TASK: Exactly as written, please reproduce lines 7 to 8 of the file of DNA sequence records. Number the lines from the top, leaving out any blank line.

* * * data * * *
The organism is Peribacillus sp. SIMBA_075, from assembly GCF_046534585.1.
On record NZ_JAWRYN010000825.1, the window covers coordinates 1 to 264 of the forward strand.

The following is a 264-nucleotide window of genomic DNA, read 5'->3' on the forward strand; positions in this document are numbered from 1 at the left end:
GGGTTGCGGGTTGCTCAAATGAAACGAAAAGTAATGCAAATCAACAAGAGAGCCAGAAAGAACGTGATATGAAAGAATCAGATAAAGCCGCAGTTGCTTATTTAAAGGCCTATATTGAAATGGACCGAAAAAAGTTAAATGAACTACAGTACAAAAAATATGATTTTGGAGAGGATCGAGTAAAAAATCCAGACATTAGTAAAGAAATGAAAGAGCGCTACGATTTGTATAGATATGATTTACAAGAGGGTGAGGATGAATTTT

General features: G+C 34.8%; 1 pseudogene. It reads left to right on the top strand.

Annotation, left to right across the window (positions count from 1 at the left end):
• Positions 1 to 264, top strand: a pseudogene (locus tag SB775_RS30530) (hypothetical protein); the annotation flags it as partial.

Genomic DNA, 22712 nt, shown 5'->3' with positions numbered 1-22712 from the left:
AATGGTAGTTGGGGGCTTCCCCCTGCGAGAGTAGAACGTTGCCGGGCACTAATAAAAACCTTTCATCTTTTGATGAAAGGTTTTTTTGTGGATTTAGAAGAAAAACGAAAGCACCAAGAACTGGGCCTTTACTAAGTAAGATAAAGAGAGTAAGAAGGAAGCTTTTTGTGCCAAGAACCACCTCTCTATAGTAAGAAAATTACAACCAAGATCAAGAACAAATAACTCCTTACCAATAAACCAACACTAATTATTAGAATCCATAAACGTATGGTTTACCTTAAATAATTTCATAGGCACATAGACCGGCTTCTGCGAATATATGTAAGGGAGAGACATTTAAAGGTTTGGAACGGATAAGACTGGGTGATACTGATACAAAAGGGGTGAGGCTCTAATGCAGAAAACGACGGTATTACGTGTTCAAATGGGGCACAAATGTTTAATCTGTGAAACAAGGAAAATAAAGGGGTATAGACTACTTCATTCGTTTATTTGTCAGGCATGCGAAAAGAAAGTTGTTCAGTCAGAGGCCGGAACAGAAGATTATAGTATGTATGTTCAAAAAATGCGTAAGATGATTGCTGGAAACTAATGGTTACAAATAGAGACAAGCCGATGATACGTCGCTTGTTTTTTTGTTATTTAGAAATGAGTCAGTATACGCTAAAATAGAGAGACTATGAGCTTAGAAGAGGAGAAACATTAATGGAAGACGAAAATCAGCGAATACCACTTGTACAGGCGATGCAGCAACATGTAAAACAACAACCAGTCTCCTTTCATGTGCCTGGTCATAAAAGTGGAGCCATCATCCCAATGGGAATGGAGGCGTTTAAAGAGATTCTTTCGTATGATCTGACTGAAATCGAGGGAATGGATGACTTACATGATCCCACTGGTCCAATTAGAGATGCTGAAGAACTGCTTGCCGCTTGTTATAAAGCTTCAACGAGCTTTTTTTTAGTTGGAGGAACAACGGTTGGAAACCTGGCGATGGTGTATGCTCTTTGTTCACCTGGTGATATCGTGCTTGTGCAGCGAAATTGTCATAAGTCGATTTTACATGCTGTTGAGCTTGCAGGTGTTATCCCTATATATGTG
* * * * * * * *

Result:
• Positions 1 to 264, top strand: a pseudogene (locus tag SB775_RS30530) (hypothetical protein); the annotation flags it as partial.

Genomic DNA, 22712 nt, shown 5'->3' with positions numbered 1-22712 from the left: